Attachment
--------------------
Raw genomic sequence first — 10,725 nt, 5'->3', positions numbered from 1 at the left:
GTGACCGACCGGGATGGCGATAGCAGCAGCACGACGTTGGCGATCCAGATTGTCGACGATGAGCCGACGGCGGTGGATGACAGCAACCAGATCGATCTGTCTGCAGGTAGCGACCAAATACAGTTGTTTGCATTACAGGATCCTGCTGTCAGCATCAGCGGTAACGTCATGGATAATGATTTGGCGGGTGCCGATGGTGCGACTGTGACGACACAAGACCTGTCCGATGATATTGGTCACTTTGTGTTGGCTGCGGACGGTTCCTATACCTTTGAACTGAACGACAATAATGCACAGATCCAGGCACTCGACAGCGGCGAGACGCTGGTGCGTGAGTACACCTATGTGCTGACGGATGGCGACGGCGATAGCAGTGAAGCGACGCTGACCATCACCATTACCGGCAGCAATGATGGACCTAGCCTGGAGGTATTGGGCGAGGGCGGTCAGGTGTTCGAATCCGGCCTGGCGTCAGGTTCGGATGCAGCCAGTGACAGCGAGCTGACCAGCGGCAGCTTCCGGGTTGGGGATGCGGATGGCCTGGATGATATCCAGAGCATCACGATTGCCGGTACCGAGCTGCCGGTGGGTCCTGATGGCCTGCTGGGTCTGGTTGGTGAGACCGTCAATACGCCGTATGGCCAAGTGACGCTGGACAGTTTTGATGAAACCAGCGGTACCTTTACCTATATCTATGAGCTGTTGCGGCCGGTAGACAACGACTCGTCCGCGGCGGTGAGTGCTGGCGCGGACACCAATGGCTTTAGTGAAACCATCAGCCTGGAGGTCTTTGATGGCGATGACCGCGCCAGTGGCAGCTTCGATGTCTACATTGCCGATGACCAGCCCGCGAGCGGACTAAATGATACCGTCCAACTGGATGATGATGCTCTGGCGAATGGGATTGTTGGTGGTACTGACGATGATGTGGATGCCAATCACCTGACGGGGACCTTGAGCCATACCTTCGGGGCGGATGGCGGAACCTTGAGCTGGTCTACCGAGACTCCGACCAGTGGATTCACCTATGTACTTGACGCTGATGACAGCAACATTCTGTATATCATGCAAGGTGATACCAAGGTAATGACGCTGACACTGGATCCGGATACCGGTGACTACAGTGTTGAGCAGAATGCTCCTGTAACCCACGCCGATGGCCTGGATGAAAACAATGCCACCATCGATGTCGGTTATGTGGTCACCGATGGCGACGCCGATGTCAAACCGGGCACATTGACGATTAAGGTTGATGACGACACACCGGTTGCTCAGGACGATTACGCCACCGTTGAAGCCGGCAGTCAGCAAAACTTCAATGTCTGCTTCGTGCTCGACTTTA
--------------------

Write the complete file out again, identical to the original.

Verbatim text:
Raw genomic sequence first — 10,725 nt, 5'->3', positions numbered from 1 at the left:
GTGACCGACCGGGATGGCGATAGCAGCAGCACGACGTTGGCGATCCAGATTGTCGACGATGAGCCGACGGCGGTGGATGACAGCAACCAGATCGATCTGTCTGCAGGTAGCGACCAAATACAGTTGTTTGCATTACAGGATCCTGCTGTCAGCATCAGCGGTAACGTCATGGATAATGATTTGGCGGGTGCCGATGGTGCGACTGTGACGACACAAGACCTGTCCGATGATATTGGTCACTTTGTGTTGGCTGCGGACGGTTCCTATACCTTTGAACTGAACGACAATAATGCACAGATCCAGGCACTCGACAGCGGCGAGACGCTGGTGCGTGAGTACACCTATGTGCTGACGGATGGCGACGGCGATAGCAGTGAAGCGACGCTGACCATCACCATTACCGGCAGCAATGATGGACCTAGCCTGGAGGTATTGGGCGAGGGCGGTCAGGTGTTCGAATCCGGCCTGGCGTCAGGTTCGGATGCAGCCAGTGACAGCGAGCTGACCAGCGGCAGCTTCCGGGTTGGGGATGCGGATGGCCTGGATGATATCCAGAGCATCACGATTGCCGGTACCGAGCTGCCGGTGGGTCCTGATGGCCTGCTGGGTCTGGTTGGTGAGACCGTCAATACGCCGTATGGCCAAGTGACGCTGGACAGTTTTGATGAAACCAGCGGTACCTTTACCTATATCTATGAGCTGTTGCGGCCGGTAGACAACGACTCGTCCGCGGCGGTGAGTGCTGGCGCGGACACCAATGGCTTTAGTGAAACCATCAGCCTGGAGGTCTTTGATGGCGATGACCGCGCCAGTGGCAGCTTCGATGTCTACATTGCCGATGACCAGCCCGCGAGCGGACTAAATGATACCGTCCAACTGGATGATGATGCTCTGGCGAATGGGATTGTTGGTGGTACTGACGATGATGTGGATGCCAATCACCTGACGGGGACCTTGAGCCATACCTTCGGGGCGGATGGCGGAACCTTGAGCTGGTCTACCGAGACTCCGACCAGTGGATTCACCTATGTACTTGACGCTGATGACAGCAACATTCTGTATATCATGCAAGGTGATACCAAGGTAATGACGCTGACACTGGATCCGGATACCGGTGACTACAGTGTTGAGCAGAATGCTCCTGTAACCCACGCCGATGGCCTGGATGAAAACAATGCCACCATCGATGTCGGTTATGTGGTCACCGATGGCGACGCCGATGTCAAACCGGGCACATTGACGATTAAGGTTGATGACGACACACCGGTTGCTCAGGACGATTACGCCACCGTTGAAGCCGGCAGTCAGCAAAACTTCAATGTCTGCTTCGTGCTCGACTTTA